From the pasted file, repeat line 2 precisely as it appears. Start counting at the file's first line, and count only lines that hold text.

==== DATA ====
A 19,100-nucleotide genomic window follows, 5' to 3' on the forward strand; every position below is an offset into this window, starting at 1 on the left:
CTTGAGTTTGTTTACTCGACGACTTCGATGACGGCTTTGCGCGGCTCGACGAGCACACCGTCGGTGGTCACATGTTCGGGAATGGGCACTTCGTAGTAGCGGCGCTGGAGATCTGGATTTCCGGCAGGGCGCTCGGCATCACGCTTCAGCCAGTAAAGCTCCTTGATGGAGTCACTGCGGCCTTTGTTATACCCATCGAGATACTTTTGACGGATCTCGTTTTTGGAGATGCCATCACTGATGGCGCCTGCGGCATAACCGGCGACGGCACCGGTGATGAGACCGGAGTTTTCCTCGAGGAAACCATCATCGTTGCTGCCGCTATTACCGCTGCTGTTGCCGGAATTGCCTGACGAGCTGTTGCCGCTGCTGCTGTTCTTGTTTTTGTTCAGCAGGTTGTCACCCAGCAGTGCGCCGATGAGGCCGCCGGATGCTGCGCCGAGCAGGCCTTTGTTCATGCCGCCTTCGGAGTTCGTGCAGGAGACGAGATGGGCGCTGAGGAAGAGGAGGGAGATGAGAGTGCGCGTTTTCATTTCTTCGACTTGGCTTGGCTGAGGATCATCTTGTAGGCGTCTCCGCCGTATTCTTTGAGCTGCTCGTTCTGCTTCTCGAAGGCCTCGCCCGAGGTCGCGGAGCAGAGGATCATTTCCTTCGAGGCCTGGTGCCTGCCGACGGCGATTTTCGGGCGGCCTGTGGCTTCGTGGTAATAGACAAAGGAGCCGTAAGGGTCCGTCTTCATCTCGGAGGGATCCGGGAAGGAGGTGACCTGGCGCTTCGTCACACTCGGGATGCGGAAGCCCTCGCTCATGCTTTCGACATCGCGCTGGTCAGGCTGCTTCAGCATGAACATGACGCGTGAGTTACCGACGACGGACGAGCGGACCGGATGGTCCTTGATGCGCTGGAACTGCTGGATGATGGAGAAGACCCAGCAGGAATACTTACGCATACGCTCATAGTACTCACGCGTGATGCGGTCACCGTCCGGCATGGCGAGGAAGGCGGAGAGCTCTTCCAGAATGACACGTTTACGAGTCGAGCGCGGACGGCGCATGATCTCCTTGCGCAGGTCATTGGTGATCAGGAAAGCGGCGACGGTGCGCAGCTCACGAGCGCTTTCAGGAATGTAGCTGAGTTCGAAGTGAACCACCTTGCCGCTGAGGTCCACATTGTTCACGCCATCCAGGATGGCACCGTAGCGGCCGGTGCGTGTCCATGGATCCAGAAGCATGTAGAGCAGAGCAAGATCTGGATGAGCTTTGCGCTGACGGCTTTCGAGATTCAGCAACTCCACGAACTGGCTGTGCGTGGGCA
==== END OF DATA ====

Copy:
CTTGAGTTTGTTTACTCGACGACTTCGATGACGGCTTTGCGCGGCTCGACGAGCACACCGTCGGTGGTCACATGTTCGGGAATGGGCACTTCGTAGTAGCGGCGCTGGAGATCTGGATTTCCGGCAGGGCGCTCGGCATCACGCTTCAGCCAGTAAAGCTCCTTGATGGAGTCACTGCGGCCTTTGTTATACCCATCGAGATACTTTTGACGGATCTCGTTTTTGGAGATGCCATCACTGATGGCGCCTGCGGCATAACCGGCGACGGCACCGGTGATGAGACCGGAGTTTTCCTCGAGGAAACCATCATCGTTGCTGCCGCTATTACCGCTGCTGTTGCCGGAATTGCCTGACGAGCTGTTGCCGCTGCTGCTGTTCTTGTTTTTGTTCAGCAGGTTGTCACCCAGCAGTGCGCCGATGAGGCCGCCGGATGCTGCGCCGAGCAGGCCTTTGTTCATGCCGCCTTCGGAGTTCGTGCAGGAGACGAGATGGGCGCTGAGGAAGAGGAGGGAGATGAGAGTGCGCGTTTTCATTTCTTCGACTTGGCTTGGCTGAGGATCATCTTGTAGGCGTCTCCGCCGTATTCTTTGAGCTGCTCGTTCTGCTTCTCGAAGGCCTCGCCCGAGGTCGCGGAGCAGAGGATCATTTCCTTCGAGGCCTGGTGCCTGCCGACGGCGATTTTCGGGCGGCCTGTGGCTTCGTGGTAATAGACAAAGGAGCCGTAAGGGTCCGTCTTCATCTCGGAGGGATCCGGGAAGGAGGTGACCTGGCGCTTCGTCACACTCGGGATGCGGAAGCCCTCGCTCATGCTTTCGACATCGCGCTGGTCAGGCTGCTTCAGCATGAACATGACGCGTGAGTTACCGACGACGGACGAGCGGACCGGATGGTCCTTGATGCGCTGGAACTGCTGGATGATGGAGAAGACCCAGCAGGAATACTTACGCATACGCTCATAGTACTCACGCGTGATGCGGTCACCGTCCGGCATGGCGAGGAAGGCGGAGAGCTCTTCCAGAATGACACGTTTACGAGTCGAGCGCGGACGGCGCATGATCTCCTTGCGCAGGTCATTGGTGATCAGGAAAGCGGCGACGGTGCGCAGCTCACGAGCGCTTTCAGGAATGTAGCTGAGTTCGAAGTGAACCACCTTGCCGCTGAGGTCCACATTGTTCACGCCATCCAGGATGGCACCGTAGCGGCCGGTGCGTGTCCATGGATCCAGAAGCATGTAGAGCAGAGCAAGATCTGGATGAGCTTTGCGCTGACGGCTTTCGAGATTCAGCAACTCCACGAACTGGCTGTGCGTGGGCA